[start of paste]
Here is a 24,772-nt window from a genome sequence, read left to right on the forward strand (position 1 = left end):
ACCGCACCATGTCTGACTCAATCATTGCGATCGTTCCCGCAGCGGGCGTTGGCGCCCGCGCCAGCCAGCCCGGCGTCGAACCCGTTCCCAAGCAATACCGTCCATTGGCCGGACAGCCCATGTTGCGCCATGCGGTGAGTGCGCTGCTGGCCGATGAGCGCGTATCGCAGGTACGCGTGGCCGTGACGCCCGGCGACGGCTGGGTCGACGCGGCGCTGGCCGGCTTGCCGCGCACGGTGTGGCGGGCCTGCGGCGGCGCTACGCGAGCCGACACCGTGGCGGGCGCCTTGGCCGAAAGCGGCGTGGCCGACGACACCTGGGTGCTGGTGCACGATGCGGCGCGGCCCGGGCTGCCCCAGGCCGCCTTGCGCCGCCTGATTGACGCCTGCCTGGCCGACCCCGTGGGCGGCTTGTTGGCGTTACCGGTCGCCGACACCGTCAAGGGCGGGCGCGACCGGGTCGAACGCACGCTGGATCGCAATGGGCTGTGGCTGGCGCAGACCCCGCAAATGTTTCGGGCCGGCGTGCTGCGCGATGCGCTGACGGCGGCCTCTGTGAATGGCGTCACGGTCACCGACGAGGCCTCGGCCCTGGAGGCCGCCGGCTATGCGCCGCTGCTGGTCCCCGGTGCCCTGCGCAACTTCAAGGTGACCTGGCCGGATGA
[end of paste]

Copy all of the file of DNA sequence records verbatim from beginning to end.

Here is a 24,772-nt window from a genome sequence, read left to right on the forward strand (position 1 = left end):
ACCGCACCATGTCTGACTCAATCATTGCGATCGTTCCCGCAGCGGGCGTTGGCGCCCGCGCCAGCCAGCCCGGCGTCGAACCCGTTCCCAAGCAATACCGTCCATTGGCCGGACAGCCCATGTTGCGCCATGCGGTGAGTGCGCTGCTGGCCGATGAGCGCGTATCGCAGGTACGCGTGGCCGTGACGCCCGGCGACGGCTGGGTCGACGCGGCGCTGGCCGGCTTGCCGCGCACGGTGTGGCGGGCCTGCGGCGGCGCTACGCGAGCCGACACCGTGGCGGGCGCCTTGGCCGAAAGCGGCGTGGCCGACGACACCTGGGTGCTGGTGCACGATGCGGCGCGGCCCGGGCTGCCCCAGGCCGCCTTGCGCCGCCTGATTGACGCCTGCCTGGCCGACCCCGTGGGCGGCTTGTTGGCGTTACCGGTCGCCGACACCGTCAAGGGCGGGCGCGACCGGGTCGAACGCACGCTGGATCGCAATGGGCTGTGGCTGGCGCAGACCCCGCAAATGTTTCGGGCCGGCGTGCTGCGCGATGCGCTGACGGCGGCCTCTGTGAATGGCGTCACGGTCACCGACGAGGCCTCGGCCCTGGAGGCCGCCGGCTATGCGCCGCTGCTGGTCCCCGGTGCCCTGCGCAACTTCAAGGTGACCTGGCCGGATGA